Sad Hill Media

Film & Lesser Arts with Will Ross, Devan Scott, & Daniel Jeffery.

Oct 31, 2009

Amelia (2009)

by Will Ross
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One of the best ways for a film to lower my expectations of what's to come is to display its starring actor's name in a producer's credit. Countless awful actors have practically made their careers by paying their way to starring roles in commercially safe films, with very few exceptions. The rationale to these exceptions is the correlation between the performing talents of actor-producers and their films' corresponding quality.

So it's very confusing to see Hilary Swank, whose boldness and intelligence are proven by her zenith appearances, not only appearing in bad movies, but producing them with intent to perform the lead role. Freedom Writers was bad enough, a mess of syrupy clich├ęs that aren't nearly as helpful or insightful as they pretend to be, but producing Amelia was like trying to pilot a plane without any gas or propellers or wings for that matter. Because I'm enjoying that metaphor so much, I'll extend it even further: Watching Amelia is like sitting in that plane for two hours, watching people who clearly don't know much about planes at all scrambling around the runway trying to fix it.

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Yes, Amelia is is an unfocused mess of quickly dropped subplots, unfocused themes, paranoid schizophrenic story and phoned-in acting. But whose fault is that? The actors'? The director's? The editors'? The writers'?

The bio-pic follows the legendary female pilot who broke records when she flew across the Atlantic and inspired generations of fascination after disappearing over the Pacific while attempting to fly around the world. Here, Earhart is portrayed strictly as a hero of free will and feminism. She was both of those things, but the movie absolutely never lets up on the grand hero portrayal, and that only leads to her constant self-searching soundbites wearing thin quickly. Substituting for characterization is an affair with a good-looking flight instructor (Ewan McGregor) who has even less personality than she. The cuckold is her husband, who is perfect - except on one occasion when he uses blackmail to help Earhart win a race (a subplot that is never mentioned again). That is her only flaw. That, and regularly launching into deeply introspective, rambling self-analyses in the middle of casual conversations with acquaintances.

That the dialogue is so stilted and bland lends no verve to its subject matter. It all has the air of a bored Hollywood writer under contract, pumping out romantic exchanges like "Come back to me," "Always," and inspirational advice like "Don't ever let anyone turn you around." This only makes the characters less likable, since they speak like like they have unlocked one of life's secrets every time they make a point, usually in the insufferable tone of someone who believes they are gifting a morsel of higher truth to the spiritually destitute. Swank's voiceover readings of Amelia's poetry are no help, because that writing is no improvement (it turns out Earhart was no better at writing about her life than the duo who wrote this film).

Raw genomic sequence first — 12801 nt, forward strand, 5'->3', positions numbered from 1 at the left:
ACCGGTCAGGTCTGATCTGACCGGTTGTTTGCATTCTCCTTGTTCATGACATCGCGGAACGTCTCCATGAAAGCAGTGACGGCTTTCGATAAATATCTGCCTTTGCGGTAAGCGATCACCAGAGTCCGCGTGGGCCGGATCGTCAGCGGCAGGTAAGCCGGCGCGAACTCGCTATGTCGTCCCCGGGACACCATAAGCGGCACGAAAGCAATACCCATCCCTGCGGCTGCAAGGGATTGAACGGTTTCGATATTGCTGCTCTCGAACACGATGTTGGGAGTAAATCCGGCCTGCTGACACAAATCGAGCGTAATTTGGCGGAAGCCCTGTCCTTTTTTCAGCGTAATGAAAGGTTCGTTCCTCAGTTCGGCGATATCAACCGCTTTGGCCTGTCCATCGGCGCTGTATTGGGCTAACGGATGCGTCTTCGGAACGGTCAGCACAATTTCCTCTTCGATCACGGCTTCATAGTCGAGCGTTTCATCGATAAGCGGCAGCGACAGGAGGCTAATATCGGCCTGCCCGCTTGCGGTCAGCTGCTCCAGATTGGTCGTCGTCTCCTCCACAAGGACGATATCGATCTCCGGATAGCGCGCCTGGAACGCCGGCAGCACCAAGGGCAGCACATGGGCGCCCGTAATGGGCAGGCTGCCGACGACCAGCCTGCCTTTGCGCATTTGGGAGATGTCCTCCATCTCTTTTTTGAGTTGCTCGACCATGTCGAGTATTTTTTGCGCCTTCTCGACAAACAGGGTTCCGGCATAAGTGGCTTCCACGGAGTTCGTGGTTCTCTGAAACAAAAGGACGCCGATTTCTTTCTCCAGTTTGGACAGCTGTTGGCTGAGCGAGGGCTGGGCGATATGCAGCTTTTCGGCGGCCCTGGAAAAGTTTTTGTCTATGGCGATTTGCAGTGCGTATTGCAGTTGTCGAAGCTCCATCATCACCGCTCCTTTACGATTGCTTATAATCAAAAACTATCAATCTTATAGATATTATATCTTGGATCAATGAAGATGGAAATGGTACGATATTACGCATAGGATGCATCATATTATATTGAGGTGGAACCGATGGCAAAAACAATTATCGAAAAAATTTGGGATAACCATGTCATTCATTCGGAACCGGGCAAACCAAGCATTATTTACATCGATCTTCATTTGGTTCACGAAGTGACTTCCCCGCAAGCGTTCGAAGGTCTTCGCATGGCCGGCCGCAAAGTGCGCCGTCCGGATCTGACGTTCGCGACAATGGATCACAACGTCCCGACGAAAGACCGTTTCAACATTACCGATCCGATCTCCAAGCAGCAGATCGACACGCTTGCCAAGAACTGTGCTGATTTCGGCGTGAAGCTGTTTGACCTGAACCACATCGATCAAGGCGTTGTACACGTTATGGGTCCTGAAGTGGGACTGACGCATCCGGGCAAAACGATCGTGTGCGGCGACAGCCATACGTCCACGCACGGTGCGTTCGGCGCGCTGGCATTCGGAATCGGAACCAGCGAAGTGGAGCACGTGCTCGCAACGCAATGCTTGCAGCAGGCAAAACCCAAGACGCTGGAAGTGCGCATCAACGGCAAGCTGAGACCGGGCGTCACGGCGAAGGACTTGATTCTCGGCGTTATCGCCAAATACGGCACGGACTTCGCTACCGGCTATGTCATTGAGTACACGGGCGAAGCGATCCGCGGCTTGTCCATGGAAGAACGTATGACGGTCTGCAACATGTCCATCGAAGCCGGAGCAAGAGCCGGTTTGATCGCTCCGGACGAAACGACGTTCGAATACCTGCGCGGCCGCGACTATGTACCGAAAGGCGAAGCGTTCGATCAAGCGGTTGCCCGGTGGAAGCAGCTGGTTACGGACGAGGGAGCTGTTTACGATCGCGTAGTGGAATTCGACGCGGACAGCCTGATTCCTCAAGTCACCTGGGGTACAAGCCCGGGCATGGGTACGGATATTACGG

A hallmark of a shoddy romance is when two characters who seem to be only in conflict in spirit, action, and motivation suddenly fall in love without any prior indication. After meeting George Putnam, her publisher and financial backing for flights (Richard Gere), the two seem to have only a couple of wisecracks and a lot of tension between them. Earhart is fundamentally honest, but Putnam is unafraid of using fraud and pushing Earhart into unwanted publicity opportunities and lectures to earn the cash for more flights. So, when Putnam bids her farewell on her second flight by leaning in and kissing her on the mouth, I was fully prepared for a maelstrom. Surely Amelia Earhart, the individualist, feminist, and free spirit would take insult at this man, who ran against her principles and used her, simply leaning in and going for the goods without any real friendly precedent! She would be enraged by the sexual harassment by her employer! But no. Amelia responds by saying "I kinda like it," and the unspoken promise of a marriage scene to come is practically sealed on the spot.

Good grief.

The entire production cast and crew is working at a low standard. The actors have zero chemistry or conviction. The director, Mira Nair, fails to guide the building of romance between the lovers, or to move the camera in intimate ways. The editors, Allyson C. Johnson and Lee Percy, blast the film from one subject to another without a moment's reflection, and overuse jarring, uninformative newsreel transitions, instead of emotional ones. The writers, Ron Bass and Anna Hamilton Phelan, set down a stump of a love story between two attractive Hollywood stars instead of complex representations of flawed people. Green screen shots are painfully obvious, the score settles on using a few unmoving, simplistic themes, and the oft-used newsreel sequences combine fuzzy, scratchy authentic footage from the 1930s with 2009 black and white film that is so crisp and clear, it sticks out like a sore thumb.

And that happens within the first half hour. By its end, Amelia has made absolutely no emotional or philosophical forward movement, but makes matters even worse by putting the audience through a repetitive, poorly staged climax. When the credits rolled I couldn't single out any names for particularly poor contributions. The cast and crew have universally set a low bar, resulting in a bio-pic that defines all the worst qualities of the genre. Messy, forgettable, and insincere, Amelia's flight is permanently grounded.


I don't even think Ewan McGregor knew what he was doing in this movie.

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